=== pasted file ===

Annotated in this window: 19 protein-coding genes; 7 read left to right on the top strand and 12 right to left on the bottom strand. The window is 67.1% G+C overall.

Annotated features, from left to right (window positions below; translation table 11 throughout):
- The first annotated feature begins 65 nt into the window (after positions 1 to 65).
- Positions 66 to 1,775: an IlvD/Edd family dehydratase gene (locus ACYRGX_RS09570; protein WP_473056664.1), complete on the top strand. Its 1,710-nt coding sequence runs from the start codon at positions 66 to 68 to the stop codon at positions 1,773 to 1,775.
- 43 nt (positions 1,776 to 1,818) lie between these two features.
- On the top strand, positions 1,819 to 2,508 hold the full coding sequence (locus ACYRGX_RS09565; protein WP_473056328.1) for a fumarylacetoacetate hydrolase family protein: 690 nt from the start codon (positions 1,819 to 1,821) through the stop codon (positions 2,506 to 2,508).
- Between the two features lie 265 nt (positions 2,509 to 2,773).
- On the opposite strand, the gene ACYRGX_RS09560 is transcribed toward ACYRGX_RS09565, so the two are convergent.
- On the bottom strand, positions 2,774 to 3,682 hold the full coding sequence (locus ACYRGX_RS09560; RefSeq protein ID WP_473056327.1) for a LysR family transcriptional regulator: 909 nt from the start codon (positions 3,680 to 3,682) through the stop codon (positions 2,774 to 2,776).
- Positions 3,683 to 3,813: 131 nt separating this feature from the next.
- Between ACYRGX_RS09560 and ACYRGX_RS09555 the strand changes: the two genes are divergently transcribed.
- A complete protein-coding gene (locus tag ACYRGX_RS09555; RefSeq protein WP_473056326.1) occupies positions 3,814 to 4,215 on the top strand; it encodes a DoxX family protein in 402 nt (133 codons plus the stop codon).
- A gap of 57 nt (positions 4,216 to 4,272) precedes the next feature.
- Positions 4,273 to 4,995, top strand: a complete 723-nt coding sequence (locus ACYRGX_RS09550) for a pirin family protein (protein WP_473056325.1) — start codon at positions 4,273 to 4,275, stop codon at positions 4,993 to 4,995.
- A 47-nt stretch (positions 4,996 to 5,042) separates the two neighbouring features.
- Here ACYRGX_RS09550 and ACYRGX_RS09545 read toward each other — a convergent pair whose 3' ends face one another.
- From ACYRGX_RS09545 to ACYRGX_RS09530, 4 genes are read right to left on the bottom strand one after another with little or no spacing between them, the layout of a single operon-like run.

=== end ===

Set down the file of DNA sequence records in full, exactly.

Annotated in this window: 19 protein-coding genes; 7 read left to right on the top strand and 12 right to left on the bottom strand. The window is 67.1% G+C overall.

Annotated features, from left to right (window positions below; translation table 11 throughout):
- The first annotated feature begins 65 nt into the window (after positions 1 to 65).
- Positions 66 to 1,775: an IlvD/Edd family dehydratase gene (locus ACYRGX_RS09570; protein WP_473056664.1), complete on the top strand. Its 1,710-nt coding sequence runs from the start codon at positions 66 to 68 to the stop codon at positions 1,773 to 1,775.
- 43 nt (positions 1,776 to 1,818) lie between these two features.
- On the top strand, positions 1,819 to 2,508 hold the full coding sequence (locus ACYRGX_RS09565; protein WP_473056328.1) for a fumarylacetoacetate hydrolase family protein: 690 nt from the start codon (positions 1,819 to 1,821) through the stop codon (positions 2,506 to 2,508).
- Between the two features lie 265 nt (positions 2,509 to 2,773).
- On the opposite strand, the gene ACYRGX_RS09560 is transcribed toward ACYRGX_RS09565, so the two are convergent.
- On the bottom strand, positions 2,774 to 3,682 hold the full coding sequence (locus ACYRGX_RS09560; RefSeq protein ID WP_473056327.1) for a LysR family transcriptional regulator: 909 nt from the start codon (positions 3,680 to 3,682) through the stop codon (positions 2,774 to 2,776).
- Positions 3,683 to 3,813: 131 nt separating this feature from the next.
- Between ACYRGX_RS09560 and ACYRGX_RS09555 the strand changes: the two genes are divergently transcribed.
- A complete protein-coding gene (locus tag ACYRGX_RS09555; RefSeq protein WP_473056326.1) occupies positions 3,814 to 4,215 on the top strand; it encodes a DoxX family protein in 402 nt (133 codons plus the stop codon).
- A gap of 57 nt (positions 4,216 to 4,272) precedes the next feature.
- Positions 4,273 to 4,995, top strand: a complete 723-nt coding sequence (locus ACYRGX_RS09550) for a pirin family protein (protein WP_473056325.1) — start codon at positions 4,273 to 4,275, stop codon at positions 4,993 to 4,995.
- A 47-nt stretch (positions 4,996 to 5,042) separates the two neighbouring features.
- Here ACYRGX_RS09550 and ACYRGX_RS09545 read toward each other — a convergent pair whose 3' ends face one another.
- From ACYRGX_RS09545 to ACYRGX_RS09530, 4 genes are read right to left on the bottom strand one after another with little or no spacing between them, the layout of a single operon-like run.